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Receiver who takes possession of leased premises occupied by the corporation and continues to occupy them, will be liable under the lease—when.

Blackall v. Morrison, 170 Ill. 152.
Link Belt Machinery Co. v. Hughes, 174 III. 155.
DeWolf v. Royal Trust Co., 173 III. 435.

Fees and charges of.

Receiver's fees are fixed by the court, where there is no statute naming compensation.

Culver v. Allen Medical Ass'n, 206 Ill. 40. Receivership secured on basis of an unjust claim will place the costs and expense of such receiver on the petitioner. New action at law not required to recover.

Link Belt Mch. Co. v. Hughes, 195 Ill. 413. Sale of property in receiver's hands on foreclosure does not release the property of expenses of the receivership—when.

Knickerbocker v. Benes, 195 Ill. 434. Receiver's charges and expenses are a lien upon the property involved-no discharge until payment made-purchaser takes subject to charges.

Knickerbocker v. McKindley Coal Co., 172 Ill. 379.

SCRIP.

Holders of conditional scrip making them owners of stock subject to the payment of a mortgage, have such an interest as gives them right to begin action to settle the corporate affairs.

Higgins v. Lansingh, 154 Ill. 301. Conditional scrip by corporation subject to a mortgage. Holders of are equitable assignees of stock pledged to pay the mortgage, and own the stock on payment of the debt.

Higgins v. Lansingh, 154 Ill. 301 (339).

SEAL OF THE CORPORATION.

The seal of a corporation on any instrument is prima facie evidence of the authority of the person signing for the corporation and that it is bound.

Reed v. Fleming, 209 Ill. 390. Seal of corporation not required to a voluntary subscription to pay money to secure location of post office.

Green Co. v. Blodgett, 159 III. 169 (174).

SERVICE ON CORPORATION.

Service by publication upon a railroad company is good, where such company has no agent in the county where action is begun; the right of way of said company running through said county. Such service is “due process of law," and not unconstitutional, and authorized by Section 4 of the Practice Act and Sections 12-13 of the Chancery Act.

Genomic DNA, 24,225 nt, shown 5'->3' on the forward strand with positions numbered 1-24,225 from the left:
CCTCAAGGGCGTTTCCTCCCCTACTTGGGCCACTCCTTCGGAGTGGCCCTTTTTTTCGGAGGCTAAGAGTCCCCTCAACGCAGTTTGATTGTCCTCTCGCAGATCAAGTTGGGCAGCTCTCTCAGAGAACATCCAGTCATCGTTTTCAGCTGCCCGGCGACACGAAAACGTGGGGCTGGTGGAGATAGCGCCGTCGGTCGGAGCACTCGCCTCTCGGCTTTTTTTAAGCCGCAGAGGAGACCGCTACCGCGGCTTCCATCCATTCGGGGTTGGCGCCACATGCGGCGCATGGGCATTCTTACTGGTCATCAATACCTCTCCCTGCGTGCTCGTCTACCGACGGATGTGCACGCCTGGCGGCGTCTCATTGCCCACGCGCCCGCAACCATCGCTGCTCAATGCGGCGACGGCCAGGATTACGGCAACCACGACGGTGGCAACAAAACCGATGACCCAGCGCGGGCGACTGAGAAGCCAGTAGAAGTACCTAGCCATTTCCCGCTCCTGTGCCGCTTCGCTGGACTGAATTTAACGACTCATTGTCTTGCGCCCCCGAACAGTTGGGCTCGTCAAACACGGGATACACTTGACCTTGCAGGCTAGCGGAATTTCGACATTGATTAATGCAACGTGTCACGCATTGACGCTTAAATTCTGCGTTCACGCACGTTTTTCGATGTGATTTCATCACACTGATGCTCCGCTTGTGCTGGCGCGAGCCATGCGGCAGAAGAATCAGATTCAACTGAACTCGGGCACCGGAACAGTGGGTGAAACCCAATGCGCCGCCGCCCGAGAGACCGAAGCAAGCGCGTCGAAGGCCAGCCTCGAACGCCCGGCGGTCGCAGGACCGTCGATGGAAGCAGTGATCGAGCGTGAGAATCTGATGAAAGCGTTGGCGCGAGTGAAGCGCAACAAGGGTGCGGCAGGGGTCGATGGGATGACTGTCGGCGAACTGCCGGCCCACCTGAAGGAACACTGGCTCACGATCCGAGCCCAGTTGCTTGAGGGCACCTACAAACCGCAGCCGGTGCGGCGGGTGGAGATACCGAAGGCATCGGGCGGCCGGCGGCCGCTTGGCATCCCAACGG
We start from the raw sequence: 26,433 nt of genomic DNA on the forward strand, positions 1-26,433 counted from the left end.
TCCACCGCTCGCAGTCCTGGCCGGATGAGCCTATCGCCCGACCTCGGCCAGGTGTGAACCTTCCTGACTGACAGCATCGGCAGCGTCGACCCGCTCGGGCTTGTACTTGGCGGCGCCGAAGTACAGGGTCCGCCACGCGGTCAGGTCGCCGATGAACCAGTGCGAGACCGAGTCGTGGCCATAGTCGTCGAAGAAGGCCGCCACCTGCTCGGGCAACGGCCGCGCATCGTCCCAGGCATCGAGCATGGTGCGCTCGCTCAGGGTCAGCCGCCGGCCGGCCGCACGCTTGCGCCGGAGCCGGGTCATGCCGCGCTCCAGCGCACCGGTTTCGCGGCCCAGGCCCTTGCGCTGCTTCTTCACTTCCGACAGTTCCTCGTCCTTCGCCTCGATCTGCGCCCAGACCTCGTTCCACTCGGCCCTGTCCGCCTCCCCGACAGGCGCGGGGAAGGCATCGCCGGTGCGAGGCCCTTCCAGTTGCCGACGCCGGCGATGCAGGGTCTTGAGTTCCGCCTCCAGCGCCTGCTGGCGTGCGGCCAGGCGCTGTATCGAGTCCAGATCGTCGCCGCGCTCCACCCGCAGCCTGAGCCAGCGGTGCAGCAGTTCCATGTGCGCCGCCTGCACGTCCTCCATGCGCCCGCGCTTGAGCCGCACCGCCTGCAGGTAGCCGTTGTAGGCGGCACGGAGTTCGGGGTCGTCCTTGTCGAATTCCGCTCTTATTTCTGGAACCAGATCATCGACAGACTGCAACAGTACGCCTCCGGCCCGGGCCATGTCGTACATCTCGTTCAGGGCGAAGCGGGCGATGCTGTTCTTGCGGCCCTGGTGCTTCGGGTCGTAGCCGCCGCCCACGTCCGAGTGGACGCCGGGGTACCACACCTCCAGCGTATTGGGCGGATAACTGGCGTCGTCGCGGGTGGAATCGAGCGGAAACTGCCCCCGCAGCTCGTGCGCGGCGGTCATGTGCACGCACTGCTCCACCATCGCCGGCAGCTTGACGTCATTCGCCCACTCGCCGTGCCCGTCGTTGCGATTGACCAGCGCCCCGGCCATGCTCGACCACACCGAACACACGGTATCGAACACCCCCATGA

Nelson v. C. B. & Q. Ry. Co., 225 Ill. 197.
What is good service of summons upon a corporation.

Gilchrist Trans. Co. v. Northern Grain Co., 204 Ill. 510.
(SEE RAILROADS.)

STATUTES AS TO CORPORATIONS.

What HELD UNCONSTITUTIONAL.
WHAT HELD CONSTITUTIONAL,
GENERAL INCORPORATION ACT.
TELEGRAPH AND TELEPHONE ACT.
RELATING TO CITIES AND VILLAGES.
OF LIMITATIONS.
MISCELLANEOUS RULINGS.

Unconstitutional.

Act of 1891, prohibiting persons and corporations from setting off debts due the company against wages, is unconstitutional.

Kellyville Coal Co. v. Harrier, 207 III. 624.
Mills and Millers' Act of 1872 held partially void.

Gaylord v. Sanitary Dist., 204 Ill. 576. Act of 1897, prohibiting sale, etc., of railroad passes, held unconstitutional.

Allardt v. People, 197 Ill. 501. Statute regarding weighing of coal, and wages to be paid for it, held unconstitutional. Act of 1887—destroys freedom of contract.

Harding v. People, 160 III. 459. The right to labor and to employ labor is a property right guaranteed by Section 2, Article 2 of the Constitution.

Ritchie v. People, 155 Ill. 98. Section 52, Judgment and Decrees (Act of 1883) construed and purpose of, stated.

Rice v. Gilbert, 173 Ill. 348. Act of 1899 authorizes county boards to grant right of way over highways to street railway corporation, but not to individuals.

Goddard v. C. & N. W. Ry. Co., 202 III. 362.

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